Time Will Take Us All
PROGRESSIVE DEATH METAL: Entheos is back with its first record in five long years, Time Will Take Us All. Comprised of husband and wife duo—multi-instrumentalist Navene Koperweis and vocalist Chaney Crabb—this is the pair’s darkest and most ambitious work to date. The overarching theme to the album seems to be the fleeting nature of time and the feeling that there is such little time to experience a world as vast as our own. Written during a period of time when Crabb was recovering from an unfortunate electric scooter accident that left her with 100 stitches in her face and unable to move her lips or record vocals for three months, the album has a sense of brooding, foreboding doom that hovers above everything and carries through its entirety—cultivated through layering of atmospheric guitar parts over tightly syncopated and evil sounding tech death riffs and drums.
This bleeds from one song into the next, in one long continuous journey. Crabb’s lyrics sort through her struggle to pull herself out of depression, as on ferocious album opener “Absolute Zero,” or her feelings on mortality, grappling with the uncertainty regarding her recovering from her injuries and of being stuck in the mundanity of daily life on tracks “In Purgatory” and “The Interior Wilderness.” Because the album is more or less one continuous piece broken into sections as tracks, Crabb’s lyrical motifs also repeat across songs, adding to the feeling of being stuck, trapped by the weight of fears and regrets as time rushes by.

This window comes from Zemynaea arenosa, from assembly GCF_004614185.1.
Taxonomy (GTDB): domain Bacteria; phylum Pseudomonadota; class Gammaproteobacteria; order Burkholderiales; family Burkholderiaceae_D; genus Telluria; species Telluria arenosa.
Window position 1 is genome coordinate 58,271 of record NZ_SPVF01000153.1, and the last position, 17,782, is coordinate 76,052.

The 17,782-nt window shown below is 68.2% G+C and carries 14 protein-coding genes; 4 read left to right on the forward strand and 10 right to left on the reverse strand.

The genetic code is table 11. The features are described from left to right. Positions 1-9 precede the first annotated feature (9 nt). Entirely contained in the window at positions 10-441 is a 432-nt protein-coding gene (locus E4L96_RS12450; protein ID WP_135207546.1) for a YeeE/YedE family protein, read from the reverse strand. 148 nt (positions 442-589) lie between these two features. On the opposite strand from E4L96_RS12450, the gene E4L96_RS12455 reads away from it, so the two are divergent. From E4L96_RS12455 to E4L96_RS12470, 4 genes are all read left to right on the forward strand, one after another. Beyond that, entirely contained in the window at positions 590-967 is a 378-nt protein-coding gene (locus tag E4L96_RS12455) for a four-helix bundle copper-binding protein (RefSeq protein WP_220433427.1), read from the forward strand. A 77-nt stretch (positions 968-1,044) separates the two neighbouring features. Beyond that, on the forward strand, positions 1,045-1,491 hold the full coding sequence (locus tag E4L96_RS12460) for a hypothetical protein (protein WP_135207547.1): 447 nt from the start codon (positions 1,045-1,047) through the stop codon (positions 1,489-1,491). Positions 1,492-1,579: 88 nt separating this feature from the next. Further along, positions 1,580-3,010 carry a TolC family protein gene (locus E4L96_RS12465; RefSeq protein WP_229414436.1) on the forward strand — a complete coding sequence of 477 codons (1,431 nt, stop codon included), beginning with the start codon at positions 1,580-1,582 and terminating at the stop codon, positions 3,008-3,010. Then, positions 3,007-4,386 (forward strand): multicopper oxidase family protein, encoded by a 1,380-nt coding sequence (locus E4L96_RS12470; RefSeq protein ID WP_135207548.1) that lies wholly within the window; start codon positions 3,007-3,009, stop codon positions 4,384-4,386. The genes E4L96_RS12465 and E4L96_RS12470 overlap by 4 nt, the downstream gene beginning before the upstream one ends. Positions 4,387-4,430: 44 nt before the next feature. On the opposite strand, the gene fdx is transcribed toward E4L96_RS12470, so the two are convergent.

As one might expect from Entheos, the musicianship on this record is absurd. While it may feel continuous, the record is incredibly dynamic, ebbing and flowing in aggression and heaviness, giving the listener a reprieve one moment, only to yank the rug out from under them the next. Crabb’s guttural vocal range has only grown even greater on the low end, while her signature high screams and rapid-fire staccatos are even punchier, as on “The Sinking Sun.”
Further, this record sees Crabb experimenting with clean vocals for the first time, at times layering them with pitched screams and high gutturals to great effect, as on “I Am the Void.” The album closer and title track ties up this record perfectly, with Crabb belting out, “I’ve been counting the days as they pass, I’ve been waiting for the world to come to an end.” Personal journey aside, Crabb and Koperweis certainly have spent the last five years well. Time Will Take Us All is sure to be one of the best metal records of 2023 and the greatest of Entheos’ career. ~ Nathan Katsiaficas